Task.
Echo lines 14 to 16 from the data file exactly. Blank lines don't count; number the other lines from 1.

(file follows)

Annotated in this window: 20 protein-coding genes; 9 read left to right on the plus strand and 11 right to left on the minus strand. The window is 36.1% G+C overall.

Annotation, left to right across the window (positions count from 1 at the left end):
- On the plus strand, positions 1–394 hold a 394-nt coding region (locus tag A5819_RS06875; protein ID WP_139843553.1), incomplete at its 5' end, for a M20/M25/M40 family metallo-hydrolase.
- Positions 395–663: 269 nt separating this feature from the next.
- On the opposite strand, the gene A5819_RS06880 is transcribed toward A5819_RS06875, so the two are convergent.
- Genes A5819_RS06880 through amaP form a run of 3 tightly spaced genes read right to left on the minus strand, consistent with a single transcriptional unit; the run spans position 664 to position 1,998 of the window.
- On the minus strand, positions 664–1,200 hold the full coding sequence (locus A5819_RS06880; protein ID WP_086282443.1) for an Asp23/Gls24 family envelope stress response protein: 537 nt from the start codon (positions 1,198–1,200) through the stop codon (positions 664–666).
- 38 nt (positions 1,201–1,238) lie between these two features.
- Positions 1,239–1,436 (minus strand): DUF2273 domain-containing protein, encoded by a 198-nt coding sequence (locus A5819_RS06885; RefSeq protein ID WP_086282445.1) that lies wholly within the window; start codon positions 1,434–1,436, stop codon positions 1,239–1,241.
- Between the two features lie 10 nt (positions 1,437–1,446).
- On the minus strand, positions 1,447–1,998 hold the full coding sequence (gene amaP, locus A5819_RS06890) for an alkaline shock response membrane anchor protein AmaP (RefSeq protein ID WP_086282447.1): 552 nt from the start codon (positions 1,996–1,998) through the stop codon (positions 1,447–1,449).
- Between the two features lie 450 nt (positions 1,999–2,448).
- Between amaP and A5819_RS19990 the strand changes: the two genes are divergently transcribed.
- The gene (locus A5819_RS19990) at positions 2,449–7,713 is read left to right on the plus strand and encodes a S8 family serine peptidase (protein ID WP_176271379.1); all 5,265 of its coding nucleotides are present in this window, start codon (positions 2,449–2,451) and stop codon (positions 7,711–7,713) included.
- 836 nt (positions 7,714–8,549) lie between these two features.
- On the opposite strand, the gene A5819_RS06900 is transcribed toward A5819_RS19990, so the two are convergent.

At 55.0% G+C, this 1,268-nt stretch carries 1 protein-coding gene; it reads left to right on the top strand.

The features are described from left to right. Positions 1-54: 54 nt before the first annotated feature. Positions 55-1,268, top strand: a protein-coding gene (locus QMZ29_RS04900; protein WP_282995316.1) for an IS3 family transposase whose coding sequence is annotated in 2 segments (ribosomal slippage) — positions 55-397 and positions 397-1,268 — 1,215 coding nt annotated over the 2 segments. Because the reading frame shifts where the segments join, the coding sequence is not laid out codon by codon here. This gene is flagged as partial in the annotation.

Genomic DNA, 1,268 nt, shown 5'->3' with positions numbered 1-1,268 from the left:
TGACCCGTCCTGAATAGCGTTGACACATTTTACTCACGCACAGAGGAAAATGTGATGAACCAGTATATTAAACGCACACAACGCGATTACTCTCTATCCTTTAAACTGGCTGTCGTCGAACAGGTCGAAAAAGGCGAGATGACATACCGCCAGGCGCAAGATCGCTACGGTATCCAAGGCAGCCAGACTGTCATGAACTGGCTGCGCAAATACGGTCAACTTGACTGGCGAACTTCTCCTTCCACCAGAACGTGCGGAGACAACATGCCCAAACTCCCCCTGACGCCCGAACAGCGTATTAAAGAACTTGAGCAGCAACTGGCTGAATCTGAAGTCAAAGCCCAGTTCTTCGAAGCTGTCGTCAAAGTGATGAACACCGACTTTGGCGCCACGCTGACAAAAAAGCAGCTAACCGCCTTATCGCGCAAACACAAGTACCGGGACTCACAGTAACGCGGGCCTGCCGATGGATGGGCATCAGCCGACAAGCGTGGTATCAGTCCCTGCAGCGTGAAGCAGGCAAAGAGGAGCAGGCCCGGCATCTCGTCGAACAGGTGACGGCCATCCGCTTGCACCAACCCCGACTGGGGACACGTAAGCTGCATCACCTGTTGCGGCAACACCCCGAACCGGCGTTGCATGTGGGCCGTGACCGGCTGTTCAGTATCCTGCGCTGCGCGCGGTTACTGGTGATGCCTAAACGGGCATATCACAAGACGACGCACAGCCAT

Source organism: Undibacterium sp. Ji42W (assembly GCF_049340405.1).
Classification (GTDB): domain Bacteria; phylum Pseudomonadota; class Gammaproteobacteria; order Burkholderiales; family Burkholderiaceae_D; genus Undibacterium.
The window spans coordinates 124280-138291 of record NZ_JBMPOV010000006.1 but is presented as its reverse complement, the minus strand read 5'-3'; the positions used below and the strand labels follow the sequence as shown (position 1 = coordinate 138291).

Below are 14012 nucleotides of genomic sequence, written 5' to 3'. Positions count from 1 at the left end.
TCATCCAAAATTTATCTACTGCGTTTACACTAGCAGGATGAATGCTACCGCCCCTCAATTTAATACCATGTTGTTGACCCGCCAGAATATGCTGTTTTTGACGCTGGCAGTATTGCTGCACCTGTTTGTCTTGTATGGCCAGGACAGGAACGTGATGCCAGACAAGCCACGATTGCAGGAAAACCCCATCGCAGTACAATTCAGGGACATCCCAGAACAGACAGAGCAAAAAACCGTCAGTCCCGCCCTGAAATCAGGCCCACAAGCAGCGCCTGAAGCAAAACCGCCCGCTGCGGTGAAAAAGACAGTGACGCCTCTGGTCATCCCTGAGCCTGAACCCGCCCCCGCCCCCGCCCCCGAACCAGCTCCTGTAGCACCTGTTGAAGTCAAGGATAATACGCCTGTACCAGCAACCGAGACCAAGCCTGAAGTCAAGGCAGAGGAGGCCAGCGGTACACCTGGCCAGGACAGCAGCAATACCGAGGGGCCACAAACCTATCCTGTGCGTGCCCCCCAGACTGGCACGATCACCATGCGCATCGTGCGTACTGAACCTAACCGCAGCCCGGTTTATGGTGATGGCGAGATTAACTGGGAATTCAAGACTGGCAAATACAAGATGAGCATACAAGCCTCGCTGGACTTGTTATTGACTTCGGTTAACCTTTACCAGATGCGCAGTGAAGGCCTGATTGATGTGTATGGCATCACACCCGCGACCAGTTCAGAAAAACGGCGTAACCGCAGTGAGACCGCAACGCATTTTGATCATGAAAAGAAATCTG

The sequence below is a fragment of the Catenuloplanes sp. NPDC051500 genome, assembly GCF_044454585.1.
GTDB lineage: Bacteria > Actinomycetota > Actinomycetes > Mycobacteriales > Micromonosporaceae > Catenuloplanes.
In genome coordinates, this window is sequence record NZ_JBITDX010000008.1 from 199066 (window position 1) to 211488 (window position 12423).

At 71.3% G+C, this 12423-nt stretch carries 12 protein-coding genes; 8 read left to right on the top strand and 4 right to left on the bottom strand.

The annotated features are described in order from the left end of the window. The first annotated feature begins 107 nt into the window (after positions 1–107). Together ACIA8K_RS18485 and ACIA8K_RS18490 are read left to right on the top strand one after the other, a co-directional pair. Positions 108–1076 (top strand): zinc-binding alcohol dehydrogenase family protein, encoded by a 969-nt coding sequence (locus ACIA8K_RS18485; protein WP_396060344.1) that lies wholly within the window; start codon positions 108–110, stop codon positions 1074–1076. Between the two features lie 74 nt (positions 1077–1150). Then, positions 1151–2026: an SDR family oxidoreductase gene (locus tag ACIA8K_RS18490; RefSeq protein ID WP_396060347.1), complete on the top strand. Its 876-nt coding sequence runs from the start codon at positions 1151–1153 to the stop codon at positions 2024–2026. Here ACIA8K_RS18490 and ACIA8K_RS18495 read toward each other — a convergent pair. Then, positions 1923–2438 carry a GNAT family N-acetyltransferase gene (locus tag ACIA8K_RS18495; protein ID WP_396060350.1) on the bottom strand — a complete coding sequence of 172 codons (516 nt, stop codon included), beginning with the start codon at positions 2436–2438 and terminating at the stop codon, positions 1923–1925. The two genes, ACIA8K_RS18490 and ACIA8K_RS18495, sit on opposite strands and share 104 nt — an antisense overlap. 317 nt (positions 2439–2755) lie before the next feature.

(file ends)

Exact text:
- The gene (locus A5819_RS19990) at positions 2,449–7,713 is read left to right on the plus strand and encodes a S8 family serine peptidase (protein ID WP_176271379.1); all 5,265 of its coding nucleotides are present in this window, start codon (positions 2,449–2,451) and stop codon (positions 7,711–7,713) included.
- 836 nt (positions 7,714–8,549) lie between these two features.
- On the opposite strand, the gene A5819_RS06900 is transcribed toward A5819_RS19990, so the two are convergent.